Additions to CISA's Known Exploited Vulnerabilities Catalog.

Dave Bittner: The U.S. Cybersecurity and Infrastructure Security Agency has made seven additions to its Known Exploited Vulnerabilities Catalog. As CISA reminds in its announcement, "Binding Operational Directive (BOD) 22-01: Reducing the Significant Risk of Known Exploited Vulnerabilities established the Known Exploited Vulnerabilities Catalog as a living list of known CVEs that carry significant risk to the federal enterprise. BOD 22-01 requires FCEB agencies to remediate identified vulnerabilities by the due date to protect FCEB networks against active threats. The newly added vulnerabilities affect SAP, Apple iOS, macOS, Chrome, Microsoft Active Directory and Windows and Palo Alto Networks PAN-OS. All of these are undergoing active exploitation in the wild, and U.S. Federal Civilian Executive Branch agencies falling under CISA's oversight are required to check their enterprise software and apply vendor patches no later than September 9, 2022. 

CISA issues five ICS security advisories.

Dave Bittner: And finally, CISA has also released five industrial control system advisories affecting systems from Siemens and Mitsubishi Electric. The list of advisories can be found on CISA's website. Operators should read and heed. 

Dave Bittner: BlackCloak is a security firm focused on the unique needs of executives, board members and high access employees. They recently released their latest report titled Quantifying the Business Need for Digital Executive Protection. Daniel Floyd is chief information security officer at BlackCloak. 

Daniel Floyd: What we've encountered is, on the corporate executive side, these home networks actually resemble more of a small office network or even, in some cases, an enterprise network. What we've discovered is, you know, home wireless systems that have multiple access points - you know, 15, 20 access points - wireless LAN controllers, multiple switches, PoE switches - you know, anything from Cisco to Fortinet routers and VPNs and firewalls, home theater automation systems from Savant, Crestron, Control4. So when you actually look at these types of home setups, they start to resemble more of a corporate small office or even enterprise office setup. 

Dave Bittner: And is this, just from a practical point of view, that these folks tend to have larger homes with more gadgets in them? 

Daniel Floyd: Yes. It's both at the larger homes. As you know, if you get into the 10,000-plus-square-foot home, you're going to have a need to have a multiple access point system. And due to that need, you're going to have multiple wireless LAN controllers, multiple access points, and this is where you get into the more enterprise grade systems. And then you'll also have potentially IP camera systems. And this is where you'll see power over Ethernet switches, HP, Cisco types of switches like that that you wouldn't see in a standard home setup for most people.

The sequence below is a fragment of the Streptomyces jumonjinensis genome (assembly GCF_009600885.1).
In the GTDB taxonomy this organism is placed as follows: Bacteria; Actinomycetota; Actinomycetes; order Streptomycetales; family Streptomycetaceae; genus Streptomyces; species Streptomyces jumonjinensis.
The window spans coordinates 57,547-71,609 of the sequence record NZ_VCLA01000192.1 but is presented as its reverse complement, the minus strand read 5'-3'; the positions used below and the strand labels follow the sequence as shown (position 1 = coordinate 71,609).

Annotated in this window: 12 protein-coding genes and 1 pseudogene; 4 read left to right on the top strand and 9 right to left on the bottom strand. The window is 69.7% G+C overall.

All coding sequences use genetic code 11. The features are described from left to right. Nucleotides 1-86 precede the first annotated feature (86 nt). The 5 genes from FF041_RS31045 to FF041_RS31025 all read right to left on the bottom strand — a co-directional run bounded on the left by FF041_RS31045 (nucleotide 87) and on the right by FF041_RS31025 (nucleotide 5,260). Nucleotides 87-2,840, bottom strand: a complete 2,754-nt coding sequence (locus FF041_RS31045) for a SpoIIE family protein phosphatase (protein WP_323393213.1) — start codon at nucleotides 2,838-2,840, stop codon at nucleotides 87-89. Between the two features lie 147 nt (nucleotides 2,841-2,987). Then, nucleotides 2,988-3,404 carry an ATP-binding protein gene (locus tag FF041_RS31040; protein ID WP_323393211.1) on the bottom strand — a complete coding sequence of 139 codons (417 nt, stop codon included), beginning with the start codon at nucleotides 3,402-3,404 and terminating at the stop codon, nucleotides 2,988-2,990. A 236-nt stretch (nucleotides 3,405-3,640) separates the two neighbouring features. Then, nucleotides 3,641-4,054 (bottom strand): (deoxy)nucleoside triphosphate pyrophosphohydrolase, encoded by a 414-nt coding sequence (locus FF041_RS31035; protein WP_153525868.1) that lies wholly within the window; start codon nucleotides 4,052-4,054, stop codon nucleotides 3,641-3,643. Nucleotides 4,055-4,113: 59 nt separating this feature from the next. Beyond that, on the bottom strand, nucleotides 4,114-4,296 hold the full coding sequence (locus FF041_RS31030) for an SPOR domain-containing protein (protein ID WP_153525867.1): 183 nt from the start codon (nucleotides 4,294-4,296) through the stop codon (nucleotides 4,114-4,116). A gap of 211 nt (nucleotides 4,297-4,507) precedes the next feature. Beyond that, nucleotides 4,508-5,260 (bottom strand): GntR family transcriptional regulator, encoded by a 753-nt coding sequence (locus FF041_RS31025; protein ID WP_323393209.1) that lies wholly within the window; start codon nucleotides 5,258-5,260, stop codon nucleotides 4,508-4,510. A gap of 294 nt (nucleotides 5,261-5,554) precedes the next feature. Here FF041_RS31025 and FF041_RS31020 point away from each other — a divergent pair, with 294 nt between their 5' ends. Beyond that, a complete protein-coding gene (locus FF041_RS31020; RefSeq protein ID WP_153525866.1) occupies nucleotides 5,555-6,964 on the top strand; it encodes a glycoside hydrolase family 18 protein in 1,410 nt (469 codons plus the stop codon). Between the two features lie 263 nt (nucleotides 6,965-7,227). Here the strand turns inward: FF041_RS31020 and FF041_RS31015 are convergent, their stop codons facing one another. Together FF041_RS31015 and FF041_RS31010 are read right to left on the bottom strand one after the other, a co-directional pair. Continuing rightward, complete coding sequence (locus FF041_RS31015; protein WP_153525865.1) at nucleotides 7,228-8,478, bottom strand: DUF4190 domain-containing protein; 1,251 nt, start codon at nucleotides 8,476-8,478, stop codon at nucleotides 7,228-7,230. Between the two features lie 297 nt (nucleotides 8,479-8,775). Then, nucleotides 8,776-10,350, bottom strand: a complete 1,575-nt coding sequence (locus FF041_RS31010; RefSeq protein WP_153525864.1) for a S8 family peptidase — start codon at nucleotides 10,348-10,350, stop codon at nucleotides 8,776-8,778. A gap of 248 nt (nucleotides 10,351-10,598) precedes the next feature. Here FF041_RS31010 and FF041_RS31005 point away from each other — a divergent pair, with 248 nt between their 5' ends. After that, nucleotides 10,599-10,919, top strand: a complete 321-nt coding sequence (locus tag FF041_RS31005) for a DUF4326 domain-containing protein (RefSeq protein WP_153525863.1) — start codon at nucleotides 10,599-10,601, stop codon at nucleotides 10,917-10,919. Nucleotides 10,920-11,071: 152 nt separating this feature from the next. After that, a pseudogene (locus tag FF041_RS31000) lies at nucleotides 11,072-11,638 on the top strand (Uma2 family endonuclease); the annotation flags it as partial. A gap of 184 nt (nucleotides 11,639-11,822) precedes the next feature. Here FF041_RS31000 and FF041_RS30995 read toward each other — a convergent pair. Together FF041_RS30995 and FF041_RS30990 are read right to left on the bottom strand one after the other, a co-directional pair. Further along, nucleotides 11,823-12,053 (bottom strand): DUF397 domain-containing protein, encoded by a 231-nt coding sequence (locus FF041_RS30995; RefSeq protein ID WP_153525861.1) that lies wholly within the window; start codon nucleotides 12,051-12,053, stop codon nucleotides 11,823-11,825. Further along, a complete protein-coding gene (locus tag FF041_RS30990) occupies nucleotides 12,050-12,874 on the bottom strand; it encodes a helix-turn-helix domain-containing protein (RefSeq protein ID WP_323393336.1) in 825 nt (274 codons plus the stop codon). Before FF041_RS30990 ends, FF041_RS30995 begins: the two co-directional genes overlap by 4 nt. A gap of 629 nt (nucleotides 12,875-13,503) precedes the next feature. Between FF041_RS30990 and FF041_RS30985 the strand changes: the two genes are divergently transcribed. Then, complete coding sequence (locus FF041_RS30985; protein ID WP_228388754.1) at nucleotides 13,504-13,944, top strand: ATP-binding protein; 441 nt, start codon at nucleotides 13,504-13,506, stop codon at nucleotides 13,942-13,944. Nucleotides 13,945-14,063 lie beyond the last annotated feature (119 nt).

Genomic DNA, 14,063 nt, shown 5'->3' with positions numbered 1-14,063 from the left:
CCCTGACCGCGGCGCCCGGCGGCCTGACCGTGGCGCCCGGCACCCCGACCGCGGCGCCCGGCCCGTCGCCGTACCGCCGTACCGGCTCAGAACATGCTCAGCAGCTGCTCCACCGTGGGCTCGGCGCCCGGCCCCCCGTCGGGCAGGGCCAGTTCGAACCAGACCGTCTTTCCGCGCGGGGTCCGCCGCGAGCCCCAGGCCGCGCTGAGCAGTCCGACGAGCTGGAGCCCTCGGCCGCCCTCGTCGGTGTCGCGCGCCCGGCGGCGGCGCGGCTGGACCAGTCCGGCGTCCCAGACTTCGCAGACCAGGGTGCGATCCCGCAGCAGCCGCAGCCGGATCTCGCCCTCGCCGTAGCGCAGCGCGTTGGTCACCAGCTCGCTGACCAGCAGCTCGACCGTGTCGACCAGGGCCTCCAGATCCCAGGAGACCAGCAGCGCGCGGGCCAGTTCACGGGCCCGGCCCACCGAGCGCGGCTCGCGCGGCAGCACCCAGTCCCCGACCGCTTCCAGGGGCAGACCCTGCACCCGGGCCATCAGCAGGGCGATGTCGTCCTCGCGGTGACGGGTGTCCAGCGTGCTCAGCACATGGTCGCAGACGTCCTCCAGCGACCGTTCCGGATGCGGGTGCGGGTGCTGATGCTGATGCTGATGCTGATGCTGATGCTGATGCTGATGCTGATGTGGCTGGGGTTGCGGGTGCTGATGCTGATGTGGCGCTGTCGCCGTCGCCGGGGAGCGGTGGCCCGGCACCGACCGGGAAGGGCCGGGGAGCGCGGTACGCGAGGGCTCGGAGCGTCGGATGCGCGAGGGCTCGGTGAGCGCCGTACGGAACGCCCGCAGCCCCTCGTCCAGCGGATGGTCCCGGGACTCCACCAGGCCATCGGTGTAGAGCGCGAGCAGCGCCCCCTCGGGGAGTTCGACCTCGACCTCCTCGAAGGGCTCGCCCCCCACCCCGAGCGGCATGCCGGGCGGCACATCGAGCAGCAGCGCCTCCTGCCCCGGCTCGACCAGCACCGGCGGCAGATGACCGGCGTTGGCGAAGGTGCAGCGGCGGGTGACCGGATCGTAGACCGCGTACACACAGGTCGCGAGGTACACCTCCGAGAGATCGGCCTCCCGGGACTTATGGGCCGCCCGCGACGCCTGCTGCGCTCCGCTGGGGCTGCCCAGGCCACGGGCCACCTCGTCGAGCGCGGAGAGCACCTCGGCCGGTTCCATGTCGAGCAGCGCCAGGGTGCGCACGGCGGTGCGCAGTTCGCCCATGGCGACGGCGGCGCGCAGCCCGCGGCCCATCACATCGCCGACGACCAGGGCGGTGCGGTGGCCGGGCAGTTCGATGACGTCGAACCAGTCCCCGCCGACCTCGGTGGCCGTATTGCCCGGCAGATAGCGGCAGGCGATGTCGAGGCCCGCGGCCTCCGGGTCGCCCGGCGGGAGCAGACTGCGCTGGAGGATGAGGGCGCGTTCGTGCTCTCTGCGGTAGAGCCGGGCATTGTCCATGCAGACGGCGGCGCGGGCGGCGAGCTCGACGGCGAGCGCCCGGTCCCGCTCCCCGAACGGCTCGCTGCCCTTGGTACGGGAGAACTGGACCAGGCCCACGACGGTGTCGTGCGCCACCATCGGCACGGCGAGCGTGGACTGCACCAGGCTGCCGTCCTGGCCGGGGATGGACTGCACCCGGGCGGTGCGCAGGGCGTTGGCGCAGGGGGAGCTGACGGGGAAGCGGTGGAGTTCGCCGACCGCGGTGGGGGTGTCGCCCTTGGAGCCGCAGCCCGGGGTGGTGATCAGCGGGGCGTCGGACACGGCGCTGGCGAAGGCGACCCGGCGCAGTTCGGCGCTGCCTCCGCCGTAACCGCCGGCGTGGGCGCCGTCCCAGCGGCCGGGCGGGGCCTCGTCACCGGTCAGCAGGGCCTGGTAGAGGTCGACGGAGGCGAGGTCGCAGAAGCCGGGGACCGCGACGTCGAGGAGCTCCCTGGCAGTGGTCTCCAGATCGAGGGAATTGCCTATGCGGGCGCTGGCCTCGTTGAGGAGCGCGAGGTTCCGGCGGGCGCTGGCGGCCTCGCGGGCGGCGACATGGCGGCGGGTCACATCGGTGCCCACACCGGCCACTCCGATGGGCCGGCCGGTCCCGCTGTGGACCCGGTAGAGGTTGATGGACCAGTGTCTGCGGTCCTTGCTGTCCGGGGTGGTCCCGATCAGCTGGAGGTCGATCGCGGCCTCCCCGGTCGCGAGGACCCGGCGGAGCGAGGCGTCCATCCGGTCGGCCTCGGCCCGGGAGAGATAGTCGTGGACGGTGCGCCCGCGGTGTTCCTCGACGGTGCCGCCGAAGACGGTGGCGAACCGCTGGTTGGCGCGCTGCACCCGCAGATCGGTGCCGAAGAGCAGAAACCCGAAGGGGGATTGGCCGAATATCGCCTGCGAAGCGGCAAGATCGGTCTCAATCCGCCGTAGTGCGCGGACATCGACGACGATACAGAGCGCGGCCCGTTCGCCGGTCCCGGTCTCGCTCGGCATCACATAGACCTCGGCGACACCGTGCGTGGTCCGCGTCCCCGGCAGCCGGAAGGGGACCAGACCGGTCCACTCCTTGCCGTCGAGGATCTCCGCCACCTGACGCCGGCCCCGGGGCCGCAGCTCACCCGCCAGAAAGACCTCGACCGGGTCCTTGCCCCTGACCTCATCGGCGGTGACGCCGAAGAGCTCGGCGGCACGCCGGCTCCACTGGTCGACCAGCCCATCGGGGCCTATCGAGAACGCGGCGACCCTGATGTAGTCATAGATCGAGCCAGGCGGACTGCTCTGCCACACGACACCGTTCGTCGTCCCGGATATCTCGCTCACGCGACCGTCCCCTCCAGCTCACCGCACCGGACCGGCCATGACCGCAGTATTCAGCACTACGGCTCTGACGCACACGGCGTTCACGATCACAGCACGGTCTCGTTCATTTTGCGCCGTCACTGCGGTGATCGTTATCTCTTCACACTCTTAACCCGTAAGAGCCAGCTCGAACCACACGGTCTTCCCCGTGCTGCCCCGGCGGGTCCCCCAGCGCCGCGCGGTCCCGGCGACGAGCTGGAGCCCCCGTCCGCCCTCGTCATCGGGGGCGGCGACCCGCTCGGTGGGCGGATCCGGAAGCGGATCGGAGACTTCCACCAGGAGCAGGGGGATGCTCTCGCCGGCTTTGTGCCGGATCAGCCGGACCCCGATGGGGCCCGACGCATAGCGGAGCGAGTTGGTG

Dave Bittner: Now, in this executive's day-to-day life, in their interactions with their company, is it that their home is kind of out of sight, out of mind in terms of the security folks they have at the office? 

Daniel Floyd: Yes, absolutely. So, you know, one of the things that, you know, corporates, SOCs and security teams struggle with is, you know, they're specialized in their corporate security. So they have within the four walls of their security, your SOC is specialized in the type of equipment that you've purchased, right? You may be a Cisco shop. You may be a Juniper shop. Whereas the home networks are really outside the purview of the security team at the organization. And, you know, these executive home networks are like snowflakes. No home is the same. So you have 20 executives? You're going to have 20 different setups. One home may have a Cisco wireless system set up with HP switches. The next home could be Fortinet. The next home could be SonicWall. Next home could be Ubiquiti. 

Daniel Floyd: You're really - you're never going to see the same home setup unless the security team at the organization set that up. It's literally going to be a snowflake per home, which makes it difficult for the security team to have the skill set to secure these homes or even have the permission to secure these homes. And then in addition to the different types of setups you see, you have the privacy concerns. You know, where do you draw the line in the sand from what the security team at the organization should be doing at the office versus what access they should have at the individuals' homes? 

Dave Bittner: Yeah, that was actually going to be my next question, which is, you know, is there a cultural issue here as well that, you know, the security folks don't want to mess with the boss's house, right? 

Daniel Floyd: Absolutely. Yes. Yeah. There's absolutely the privacy implications of it, both for the executive but also for the security team. It could be a very uncomfortable situation for the security team to have to physically access the device, physically access the home, come across something, you know, that's more privacy related that they shouldn't have. And it can really become a very, you know, awkward, sticky situation. 

Dave Bittner: Teenage kids, right? 

Daniel Floyd: Yes. Right. Exactly. You know, and the home network is a totally different paradigm, right? You have, you know, the things that you can block and prohibit on a corporate network because it's owned by the company is totally different than what's going to be at a home network. You know, the home network is going to be wide open. You're not going to be able to deploy UR filtering. There's no Zscaler. There's no, you know, really shouldn't be, you know, installing Palo Alto firewalls at everyone's home... 

Dave Bittner: Right.